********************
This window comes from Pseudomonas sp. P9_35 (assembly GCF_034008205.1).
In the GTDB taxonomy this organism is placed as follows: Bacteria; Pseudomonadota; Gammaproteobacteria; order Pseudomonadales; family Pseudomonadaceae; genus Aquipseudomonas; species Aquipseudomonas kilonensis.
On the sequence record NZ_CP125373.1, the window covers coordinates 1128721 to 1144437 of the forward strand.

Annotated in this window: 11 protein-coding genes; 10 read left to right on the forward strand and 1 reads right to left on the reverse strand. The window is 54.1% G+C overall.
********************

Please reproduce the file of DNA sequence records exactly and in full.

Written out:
This window comes from Pseudomonas sp. P9_35 (assembly GCF_034008205.1).
In the GTDB taxonomy this organism is placed as follows: Bacteria; Pseudomonadota; Gammaproteobacteria; order Pseudomonadales; family Pseudomonadaceae; genus Aquipseudomonas; species Aquipseudomonas kilonensis.
On the sequence record NZ_CP125373.1, the window covers coordinates 1128721 to 1144437 of the forward strand.

Annotated in this window: 11 protein-coding genes; 10 read left to right on the forward strand and 1 reads right to left on the reverse strand. The window is 54.1% G+C overall.